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City residents freeze up over gas prices

Nancy Synnott, who said her gas bill doubled this month, makes a transaction at Vicksburg Water and Gas offices Friday. (The Vicksburg Post/MELANIE DUNCAN)

[01/02/01] With temperatures plummeting, Vicksburg residents are fretting over escalating bills for natural gas.

“I’d hate to have to start burning charcoal inside to heat my home,” said Nancy Synnott, a customer of Vicksburg’s gas department.

Since November, Synnott’s bill for natural gas to heat her home on Patton Street has gone from $38 to $69, in part due to the rising price of gas across the nation and an increase in city rates.

“They said it was because of a rate hike in the price of gas,” she said.

Last October, a rate cut was passed to offset increases for city water and sewer rates. The cut had reduced the amount city residents were charged for service by $1.55 per 1,000 cubic feet of gas.

The 1-year break in gas prices expired automatically and as of Dec. 1, city customers reverted to paying the 1999 rates.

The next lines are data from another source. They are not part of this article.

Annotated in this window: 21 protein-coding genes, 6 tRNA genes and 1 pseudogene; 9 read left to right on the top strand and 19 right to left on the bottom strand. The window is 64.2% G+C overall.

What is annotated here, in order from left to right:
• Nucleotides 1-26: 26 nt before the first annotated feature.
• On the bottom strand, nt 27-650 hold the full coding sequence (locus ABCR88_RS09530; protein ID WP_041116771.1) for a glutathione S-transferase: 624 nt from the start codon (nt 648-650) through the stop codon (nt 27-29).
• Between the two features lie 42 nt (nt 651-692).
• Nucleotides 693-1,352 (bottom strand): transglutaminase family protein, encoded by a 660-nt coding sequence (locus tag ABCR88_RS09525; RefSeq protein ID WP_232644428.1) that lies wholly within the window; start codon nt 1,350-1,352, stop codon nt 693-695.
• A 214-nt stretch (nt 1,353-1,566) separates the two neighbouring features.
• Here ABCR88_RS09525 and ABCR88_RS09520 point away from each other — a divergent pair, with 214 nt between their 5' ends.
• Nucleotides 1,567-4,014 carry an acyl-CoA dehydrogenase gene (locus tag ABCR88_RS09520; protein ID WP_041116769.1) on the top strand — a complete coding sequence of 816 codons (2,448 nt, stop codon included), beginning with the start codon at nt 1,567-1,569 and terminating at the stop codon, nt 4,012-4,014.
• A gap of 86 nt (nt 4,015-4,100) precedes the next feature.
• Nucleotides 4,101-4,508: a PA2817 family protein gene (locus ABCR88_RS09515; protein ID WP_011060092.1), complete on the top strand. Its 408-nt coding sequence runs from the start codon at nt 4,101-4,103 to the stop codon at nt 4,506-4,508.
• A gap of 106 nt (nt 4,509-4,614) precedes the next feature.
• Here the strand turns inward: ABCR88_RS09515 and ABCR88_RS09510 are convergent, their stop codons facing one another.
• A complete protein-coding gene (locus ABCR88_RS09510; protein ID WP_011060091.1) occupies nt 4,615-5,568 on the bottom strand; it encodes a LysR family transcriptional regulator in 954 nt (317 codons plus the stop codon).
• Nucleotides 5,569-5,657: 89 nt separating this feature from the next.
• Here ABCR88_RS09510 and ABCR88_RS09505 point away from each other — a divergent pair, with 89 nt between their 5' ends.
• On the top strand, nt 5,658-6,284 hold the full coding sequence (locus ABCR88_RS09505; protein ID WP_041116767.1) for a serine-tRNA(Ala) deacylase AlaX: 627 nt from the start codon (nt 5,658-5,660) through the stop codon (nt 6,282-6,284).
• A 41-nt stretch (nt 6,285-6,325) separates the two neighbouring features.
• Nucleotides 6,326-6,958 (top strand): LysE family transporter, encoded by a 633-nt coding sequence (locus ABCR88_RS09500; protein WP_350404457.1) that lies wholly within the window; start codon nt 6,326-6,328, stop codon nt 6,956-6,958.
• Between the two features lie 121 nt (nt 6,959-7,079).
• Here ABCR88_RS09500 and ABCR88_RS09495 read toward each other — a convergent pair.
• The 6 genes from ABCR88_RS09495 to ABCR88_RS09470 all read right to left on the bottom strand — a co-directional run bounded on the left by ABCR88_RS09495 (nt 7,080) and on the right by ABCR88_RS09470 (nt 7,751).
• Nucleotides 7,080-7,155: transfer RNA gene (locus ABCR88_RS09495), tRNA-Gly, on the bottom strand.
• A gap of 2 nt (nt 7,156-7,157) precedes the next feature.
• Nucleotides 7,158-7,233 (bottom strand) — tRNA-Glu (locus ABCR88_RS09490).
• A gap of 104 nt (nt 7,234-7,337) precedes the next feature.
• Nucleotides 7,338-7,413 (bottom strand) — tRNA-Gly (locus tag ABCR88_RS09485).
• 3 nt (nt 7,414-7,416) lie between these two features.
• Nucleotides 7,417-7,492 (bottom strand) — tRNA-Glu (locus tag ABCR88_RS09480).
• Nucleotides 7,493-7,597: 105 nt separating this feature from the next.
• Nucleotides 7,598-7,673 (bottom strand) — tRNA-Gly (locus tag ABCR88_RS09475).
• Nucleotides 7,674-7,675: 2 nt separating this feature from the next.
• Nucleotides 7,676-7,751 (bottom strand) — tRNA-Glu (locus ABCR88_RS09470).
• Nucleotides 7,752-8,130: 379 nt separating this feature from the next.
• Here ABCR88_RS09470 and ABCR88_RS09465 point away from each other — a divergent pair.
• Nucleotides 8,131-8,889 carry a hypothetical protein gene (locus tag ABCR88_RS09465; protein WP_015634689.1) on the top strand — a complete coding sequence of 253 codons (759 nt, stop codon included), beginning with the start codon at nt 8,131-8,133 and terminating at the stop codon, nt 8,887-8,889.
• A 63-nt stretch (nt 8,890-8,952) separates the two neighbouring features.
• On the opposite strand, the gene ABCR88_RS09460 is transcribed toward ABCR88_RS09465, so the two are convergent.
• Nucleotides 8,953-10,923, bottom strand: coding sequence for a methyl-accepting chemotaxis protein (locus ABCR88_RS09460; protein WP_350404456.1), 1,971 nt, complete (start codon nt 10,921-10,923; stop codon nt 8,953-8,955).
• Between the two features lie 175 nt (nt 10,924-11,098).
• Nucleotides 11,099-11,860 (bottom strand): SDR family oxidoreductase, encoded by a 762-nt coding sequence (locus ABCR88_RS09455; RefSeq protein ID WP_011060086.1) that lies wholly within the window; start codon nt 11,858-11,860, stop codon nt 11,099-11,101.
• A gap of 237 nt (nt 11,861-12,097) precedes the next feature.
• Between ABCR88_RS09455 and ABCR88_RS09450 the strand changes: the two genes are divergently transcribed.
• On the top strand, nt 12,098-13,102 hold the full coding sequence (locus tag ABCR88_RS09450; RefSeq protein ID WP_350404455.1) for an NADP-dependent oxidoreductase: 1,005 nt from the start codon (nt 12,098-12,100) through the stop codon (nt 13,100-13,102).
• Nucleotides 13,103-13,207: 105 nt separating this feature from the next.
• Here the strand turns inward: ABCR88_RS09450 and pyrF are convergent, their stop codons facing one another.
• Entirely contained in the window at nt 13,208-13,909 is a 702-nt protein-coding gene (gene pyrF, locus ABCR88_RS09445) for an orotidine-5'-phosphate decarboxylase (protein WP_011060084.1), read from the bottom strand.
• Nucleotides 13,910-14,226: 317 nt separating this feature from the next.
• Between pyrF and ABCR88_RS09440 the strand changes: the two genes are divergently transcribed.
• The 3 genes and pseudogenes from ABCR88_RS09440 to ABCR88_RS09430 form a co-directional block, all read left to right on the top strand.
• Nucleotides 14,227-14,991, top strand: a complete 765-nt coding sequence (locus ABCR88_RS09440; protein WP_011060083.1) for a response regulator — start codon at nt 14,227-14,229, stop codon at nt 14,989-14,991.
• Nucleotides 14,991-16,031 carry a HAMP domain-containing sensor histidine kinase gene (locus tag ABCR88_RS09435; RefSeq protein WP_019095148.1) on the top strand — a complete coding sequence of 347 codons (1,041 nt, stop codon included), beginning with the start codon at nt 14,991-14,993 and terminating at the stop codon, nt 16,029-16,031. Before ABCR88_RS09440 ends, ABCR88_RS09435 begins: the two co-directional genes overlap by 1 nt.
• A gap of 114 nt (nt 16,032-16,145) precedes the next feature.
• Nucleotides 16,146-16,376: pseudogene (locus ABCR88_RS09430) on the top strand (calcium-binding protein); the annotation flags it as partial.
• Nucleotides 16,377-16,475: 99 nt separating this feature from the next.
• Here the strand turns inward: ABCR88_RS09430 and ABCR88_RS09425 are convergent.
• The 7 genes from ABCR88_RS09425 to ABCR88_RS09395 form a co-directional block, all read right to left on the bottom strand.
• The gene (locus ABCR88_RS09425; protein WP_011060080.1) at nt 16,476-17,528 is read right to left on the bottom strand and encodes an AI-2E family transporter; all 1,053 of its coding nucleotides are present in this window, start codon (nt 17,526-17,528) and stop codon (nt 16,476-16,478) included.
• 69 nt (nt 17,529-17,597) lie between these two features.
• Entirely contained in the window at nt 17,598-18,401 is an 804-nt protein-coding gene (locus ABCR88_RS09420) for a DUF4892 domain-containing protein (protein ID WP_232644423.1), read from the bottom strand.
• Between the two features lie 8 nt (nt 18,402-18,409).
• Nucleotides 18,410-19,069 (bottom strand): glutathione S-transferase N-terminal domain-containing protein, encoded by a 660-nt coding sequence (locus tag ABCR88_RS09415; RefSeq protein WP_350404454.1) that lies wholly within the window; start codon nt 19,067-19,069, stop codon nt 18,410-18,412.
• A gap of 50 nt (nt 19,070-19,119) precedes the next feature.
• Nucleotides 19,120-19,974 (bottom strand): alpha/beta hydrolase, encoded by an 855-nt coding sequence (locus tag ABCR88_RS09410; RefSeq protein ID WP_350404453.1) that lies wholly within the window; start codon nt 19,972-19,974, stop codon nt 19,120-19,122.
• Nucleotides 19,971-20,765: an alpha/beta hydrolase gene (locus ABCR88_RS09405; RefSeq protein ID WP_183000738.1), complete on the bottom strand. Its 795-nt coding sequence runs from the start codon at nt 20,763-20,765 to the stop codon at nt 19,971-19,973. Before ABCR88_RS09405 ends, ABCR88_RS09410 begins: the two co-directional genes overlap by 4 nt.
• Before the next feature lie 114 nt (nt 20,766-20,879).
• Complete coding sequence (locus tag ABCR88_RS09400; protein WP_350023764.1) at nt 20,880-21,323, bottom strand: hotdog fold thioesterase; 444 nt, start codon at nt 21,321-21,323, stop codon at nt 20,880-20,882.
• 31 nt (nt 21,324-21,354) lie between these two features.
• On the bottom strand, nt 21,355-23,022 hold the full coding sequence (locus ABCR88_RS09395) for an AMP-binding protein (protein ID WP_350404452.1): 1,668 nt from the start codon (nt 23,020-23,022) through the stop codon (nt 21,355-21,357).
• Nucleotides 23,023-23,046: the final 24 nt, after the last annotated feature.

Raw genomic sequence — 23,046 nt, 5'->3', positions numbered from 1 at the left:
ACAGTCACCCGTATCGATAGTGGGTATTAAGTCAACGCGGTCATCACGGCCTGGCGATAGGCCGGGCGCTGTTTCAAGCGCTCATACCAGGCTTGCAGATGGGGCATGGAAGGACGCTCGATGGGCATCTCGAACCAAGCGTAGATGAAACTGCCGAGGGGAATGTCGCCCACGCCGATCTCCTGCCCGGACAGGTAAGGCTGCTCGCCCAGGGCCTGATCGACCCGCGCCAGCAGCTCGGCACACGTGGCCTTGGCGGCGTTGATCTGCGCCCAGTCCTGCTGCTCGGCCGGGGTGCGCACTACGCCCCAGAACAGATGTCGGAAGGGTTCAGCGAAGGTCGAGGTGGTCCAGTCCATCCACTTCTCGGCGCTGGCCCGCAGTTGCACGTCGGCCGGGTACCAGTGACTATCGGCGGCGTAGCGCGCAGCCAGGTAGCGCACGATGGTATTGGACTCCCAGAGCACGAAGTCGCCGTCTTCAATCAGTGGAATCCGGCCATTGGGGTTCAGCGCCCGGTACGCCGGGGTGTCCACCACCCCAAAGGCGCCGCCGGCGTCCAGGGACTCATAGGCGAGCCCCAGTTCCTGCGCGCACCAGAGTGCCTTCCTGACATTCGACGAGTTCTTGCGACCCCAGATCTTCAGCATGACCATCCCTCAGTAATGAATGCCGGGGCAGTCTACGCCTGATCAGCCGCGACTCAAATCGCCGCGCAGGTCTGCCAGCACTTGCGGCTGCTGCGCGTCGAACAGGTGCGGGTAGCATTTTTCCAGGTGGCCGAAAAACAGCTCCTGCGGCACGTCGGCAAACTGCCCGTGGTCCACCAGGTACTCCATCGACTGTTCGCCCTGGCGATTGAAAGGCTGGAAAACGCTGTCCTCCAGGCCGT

“I think it is going to get worse like with gasoline prices,” said Daniel Allen, whose bill went from $69 to $90 this month after the rate change went into effect.

While not everyone’s bill had gone up as much since the rates increased, Grove Street resident Aleeta Summers said her statement went from $57 to $131 in December.

“I’m going to be scared to look at it next month,” she said.

Across the nation, people who depend on natural gas and propane as a source of heat are struggling with skyrocketing prices following a decline in supply and a sharp rise in demand.

Although the price the city pays for natural gas has not yet been passed on to customers, the price the gas department pays has gone from $1.98 per 1,000 cubic feet last year to $5.86 this month.

“I don’t know if there’s anything (the city) can do about it, but they should look into it,” Synnott said.

Mayor Robert Walker said the city is trying to negotiate a set rate for natural gas and that other proposals would be presented to the city board next month to help offset rising costs.

“If there is something we can do to contain rates, then we will look at it,” Walker said.